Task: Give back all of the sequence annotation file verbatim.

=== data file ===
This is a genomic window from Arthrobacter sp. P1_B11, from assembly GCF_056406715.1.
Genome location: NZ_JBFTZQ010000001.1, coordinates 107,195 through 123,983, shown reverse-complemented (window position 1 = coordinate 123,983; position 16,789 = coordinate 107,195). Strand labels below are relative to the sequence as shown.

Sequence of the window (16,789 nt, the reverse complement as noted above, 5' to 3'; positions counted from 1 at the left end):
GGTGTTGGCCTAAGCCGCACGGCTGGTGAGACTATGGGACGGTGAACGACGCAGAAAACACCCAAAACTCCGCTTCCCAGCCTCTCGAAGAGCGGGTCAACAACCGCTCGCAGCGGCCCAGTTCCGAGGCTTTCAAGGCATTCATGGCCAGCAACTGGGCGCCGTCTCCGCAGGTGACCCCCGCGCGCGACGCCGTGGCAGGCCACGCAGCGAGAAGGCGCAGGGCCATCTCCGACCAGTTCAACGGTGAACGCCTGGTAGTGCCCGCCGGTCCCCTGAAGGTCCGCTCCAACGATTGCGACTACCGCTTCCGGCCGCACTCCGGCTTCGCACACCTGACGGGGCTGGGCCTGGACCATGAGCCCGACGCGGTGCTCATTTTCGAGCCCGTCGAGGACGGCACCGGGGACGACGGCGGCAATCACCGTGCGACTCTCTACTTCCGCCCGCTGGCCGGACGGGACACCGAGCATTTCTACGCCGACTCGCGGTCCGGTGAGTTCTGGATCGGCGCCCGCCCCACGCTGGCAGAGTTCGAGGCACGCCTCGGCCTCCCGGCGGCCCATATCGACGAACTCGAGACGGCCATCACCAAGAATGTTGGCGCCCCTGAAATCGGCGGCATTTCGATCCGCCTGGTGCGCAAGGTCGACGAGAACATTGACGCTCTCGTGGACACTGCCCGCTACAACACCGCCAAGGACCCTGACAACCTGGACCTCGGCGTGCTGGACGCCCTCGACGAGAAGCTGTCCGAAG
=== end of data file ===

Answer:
This is a genomic window from Arthrobacter sp. P1_B11, from assembly GCF_056406715.1.
Genome location: NZ_JBFTZQ010000001.1, coordinates 107,195 through 123,983, shown reverse-complemented (window position 1 = coordinate 123,983; position 16,789 = coordinate 107,195). Strand labels below are relative to the sequence as shown.

Sequence of the window (16,789 nt, the reverse complement as noted above, 5' to 3'; positions counted from 1 at the left end):
GGTGTTGGCCTAAGCCGCACGGCTGGTGAGACTATGGGACGGTGAACGACGCAGAAAACACCCAAAACTCCGCTTCCCAGCCTCTCGAAGAGCGGGTCAACAACCGCTCGCAGCGGCCCAGTTCCGAGGCTTTCAAGGCATTCATGGCCAGCAACTGGGCGCCGTCTCCGCAGGTGACCCCCGCGCGCGACGCCGTGGCAGGCCACGCAGCGAGAAGGCGCAGGGCCATCTCCGACCAGTTCAACGGTGAACGCCTGGTAGTGCCCGCCGGTCCCCTGAAGGTCCGCTCCAACGATTGCGACTACCGCTTCCGGCCGCACTCCGGCTTCGCACACCTGACGGGGCTGGGCCTGGACCATGAGCCCGACGCGGTGCTCATTTTCGAGCCCGTCGAGGACGGCACCGGGGACGACGGCGGCAATCACCGTGCGACTCTCTACTTCCGCCCGCTGGCCGGACGGGACACCGAGCATTTCTACGCCGACTCGCGGTCCGGTGAGTTCTGGATCGGCGCCCGCCCCACGCTGGCAGAGTTCGAGGCACGCCTCGGCCTCCCGGCGGCCCATATCGACGAACTCGAGACGGCCATCACCAAGAATGTTGGCGCCCCTGAAATCGGCGGCATTTCGATCCGCCTGGTGCGCAAGGTCGACGAGAACATTGACGCTCTCGTGGACACTGCCCGCTACAACACCGCCAAGGACCCTGACAACCTGGACCTCGGCGTGCTGGACGCCCTCGACGAGAAGCTGTCCGAAG